Category Archives: conservation

33 birds I photographed in Sri Lanka (and another 22 I didn’t)

Yala Crested hawk eagle 440 wide

On my recent trip to Sri Lanka, birdwatching was slotted in around interviews, hotel inspections, and hours and hours on the road. I did get chance to go on a proper birding walk at Rainforest Eco Lodge in Sinharaja and Hotel Sigiriya though, and saw lots of birds on safari in Yala and hiking in the Knuckles. All in all, I clocked up at least 55 species (that’s just the ones I noted down) and managed… Continue reading

Paying the price: why Sri Lanka’s parks and landmarks need urgent investment

The week after my own visit to Yala National Park, something particularly worrying happened. On August 17, one of the park’s best-known tuskers, Gemunu, came close to a safari vehicle looking for food. This isn’t unusual: he’s been doing it with increasing regularity since irresponsible drivers and guides started letting him take food from the vehicles, to deliver a “thrill” for their passengers. In this alarming Youtube clip from July, he almost topples a jeep over – the driver should never have let him get this close to the vehicle:

Then… Continue reading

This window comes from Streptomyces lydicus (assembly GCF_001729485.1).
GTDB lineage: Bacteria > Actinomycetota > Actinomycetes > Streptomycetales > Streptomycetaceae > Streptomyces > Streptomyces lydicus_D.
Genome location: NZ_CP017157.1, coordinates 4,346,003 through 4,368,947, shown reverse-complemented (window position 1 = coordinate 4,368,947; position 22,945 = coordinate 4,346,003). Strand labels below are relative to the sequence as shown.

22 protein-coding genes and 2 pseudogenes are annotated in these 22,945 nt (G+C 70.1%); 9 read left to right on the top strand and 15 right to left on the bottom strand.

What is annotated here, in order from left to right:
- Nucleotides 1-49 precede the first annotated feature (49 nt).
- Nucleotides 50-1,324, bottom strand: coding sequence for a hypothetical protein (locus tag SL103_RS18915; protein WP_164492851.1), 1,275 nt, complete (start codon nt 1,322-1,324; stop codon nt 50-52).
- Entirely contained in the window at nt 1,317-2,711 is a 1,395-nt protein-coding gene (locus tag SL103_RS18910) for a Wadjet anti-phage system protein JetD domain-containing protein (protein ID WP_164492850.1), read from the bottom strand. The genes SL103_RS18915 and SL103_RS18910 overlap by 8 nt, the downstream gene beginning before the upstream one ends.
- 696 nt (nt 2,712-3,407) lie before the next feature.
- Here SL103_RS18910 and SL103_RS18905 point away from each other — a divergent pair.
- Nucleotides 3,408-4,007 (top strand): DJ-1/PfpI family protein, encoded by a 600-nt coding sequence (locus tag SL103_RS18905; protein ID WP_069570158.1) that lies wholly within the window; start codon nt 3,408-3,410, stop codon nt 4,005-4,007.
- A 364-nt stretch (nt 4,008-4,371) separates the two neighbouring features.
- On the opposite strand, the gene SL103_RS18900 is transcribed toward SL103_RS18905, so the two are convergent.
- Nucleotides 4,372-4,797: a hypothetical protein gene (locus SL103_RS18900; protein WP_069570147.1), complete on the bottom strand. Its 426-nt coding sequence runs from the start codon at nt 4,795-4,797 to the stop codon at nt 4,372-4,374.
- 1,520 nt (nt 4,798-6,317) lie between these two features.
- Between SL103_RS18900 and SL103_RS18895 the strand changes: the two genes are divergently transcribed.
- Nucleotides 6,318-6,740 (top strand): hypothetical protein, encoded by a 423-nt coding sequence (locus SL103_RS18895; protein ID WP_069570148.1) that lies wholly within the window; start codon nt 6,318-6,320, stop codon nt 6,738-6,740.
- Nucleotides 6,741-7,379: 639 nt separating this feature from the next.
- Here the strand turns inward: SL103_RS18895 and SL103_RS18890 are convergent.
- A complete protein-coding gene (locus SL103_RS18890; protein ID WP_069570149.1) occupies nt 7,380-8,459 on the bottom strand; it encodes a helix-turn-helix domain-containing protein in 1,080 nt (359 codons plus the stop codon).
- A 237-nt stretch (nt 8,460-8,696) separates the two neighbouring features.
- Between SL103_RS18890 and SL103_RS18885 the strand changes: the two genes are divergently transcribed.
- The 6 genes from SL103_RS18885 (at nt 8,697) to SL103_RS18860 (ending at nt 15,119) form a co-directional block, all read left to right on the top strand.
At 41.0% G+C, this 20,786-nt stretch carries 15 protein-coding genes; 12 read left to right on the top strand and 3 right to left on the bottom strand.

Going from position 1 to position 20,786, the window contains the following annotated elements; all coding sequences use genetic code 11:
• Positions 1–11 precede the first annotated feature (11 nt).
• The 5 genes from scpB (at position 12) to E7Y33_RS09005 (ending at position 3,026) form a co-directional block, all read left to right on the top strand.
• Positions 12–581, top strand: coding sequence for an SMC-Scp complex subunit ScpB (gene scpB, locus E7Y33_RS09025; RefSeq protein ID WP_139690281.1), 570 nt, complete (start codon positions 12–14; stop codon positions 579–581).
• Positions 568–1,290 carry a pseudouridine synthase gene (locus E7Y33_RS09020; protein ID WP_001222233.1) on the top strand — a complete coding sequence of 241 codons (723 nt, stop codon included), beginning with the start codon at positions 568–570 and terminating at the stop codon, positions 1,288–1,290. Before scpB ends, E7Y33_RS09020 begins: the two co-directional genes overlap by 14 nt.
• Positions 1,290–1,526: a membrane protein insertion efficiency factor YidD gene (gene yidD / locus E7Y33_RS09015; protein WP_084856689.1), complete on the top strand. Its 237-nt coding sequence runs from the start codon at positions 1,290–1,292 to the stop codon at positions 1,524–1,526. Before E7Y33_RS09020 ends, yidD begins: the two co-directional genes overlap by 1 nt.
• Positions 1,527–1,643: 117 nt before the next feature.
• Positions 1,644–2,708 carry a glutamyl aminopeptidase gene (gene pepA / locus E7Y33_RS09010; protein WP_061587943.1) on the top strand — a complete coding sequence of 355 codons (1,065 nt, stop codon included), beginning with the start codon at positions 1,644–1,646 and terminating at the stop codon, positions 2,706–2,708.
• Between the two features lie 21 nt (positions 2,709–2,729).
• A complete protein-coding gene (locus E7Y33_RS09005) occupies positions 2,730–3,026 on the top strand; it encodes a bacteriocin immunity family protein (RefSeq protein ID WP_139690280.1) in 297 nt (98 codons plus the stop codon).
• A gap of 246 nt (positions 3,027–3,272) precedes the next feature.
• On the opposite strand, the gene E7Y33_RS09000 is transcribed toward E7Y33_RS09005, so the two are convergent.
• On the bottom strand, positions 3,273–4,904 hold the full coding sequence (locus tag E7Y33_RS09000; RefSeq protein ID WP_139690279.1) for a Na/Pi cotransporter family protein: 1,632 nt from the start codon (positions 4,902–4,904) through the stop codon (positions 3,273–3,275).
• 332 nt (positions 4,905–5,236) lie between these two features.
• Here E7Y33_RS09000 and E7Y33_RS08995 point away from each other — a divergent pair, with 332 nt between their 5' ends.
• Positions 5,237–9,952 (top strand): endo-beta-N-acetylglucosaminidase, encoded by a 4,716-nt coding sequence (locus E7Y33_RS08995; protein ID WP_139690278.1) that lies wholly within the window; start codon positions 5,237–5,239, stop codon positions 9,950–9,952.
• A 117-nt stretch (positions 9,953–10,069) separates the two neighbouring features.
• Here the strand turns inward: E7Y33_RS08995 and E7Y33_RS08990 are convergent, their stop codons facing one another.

Elephants on parade: cool or cruel?

 

Maligawa Tusker at Esala Perahera
Maligawa Tusker at Esala Perahera

By chance, my few days in Kandy in Sri Lanka happened to coincide with the annual Esala Perahera: a spectacular 20-day period of nightly parades which get progressively grander each night, culminating in the Pattini Perahera.

On this final night, I watched almost a hundred elephants and more than 2,000 dancers and acrobats parade past the temple, with the ‘caparisoned’ elephants cloaked in richly embroidered fabrics. The highlight is the mammoth Maligawa Tusker, who carries the… Continue reading

Conservation “with people in it”: the Crees Foundation of Peru

Credit: Crees Manu

[This blog first appeared on ttgdigital.com]

National Geographic claimed earlier this year that Yasuni National Park in Ecuador may be the most biodiverse place on earth. But it’s not a crown Ecuador will wear for long, if a Peruvian conservation organisation has anything to do with it.

Crees is a charitable foundation based in the Manu region of Peru’s rainforest, where visitors can see conservation research and sustainable community development in action. In May, staff and volunteers at Crees plan to undertake their very… Continue reading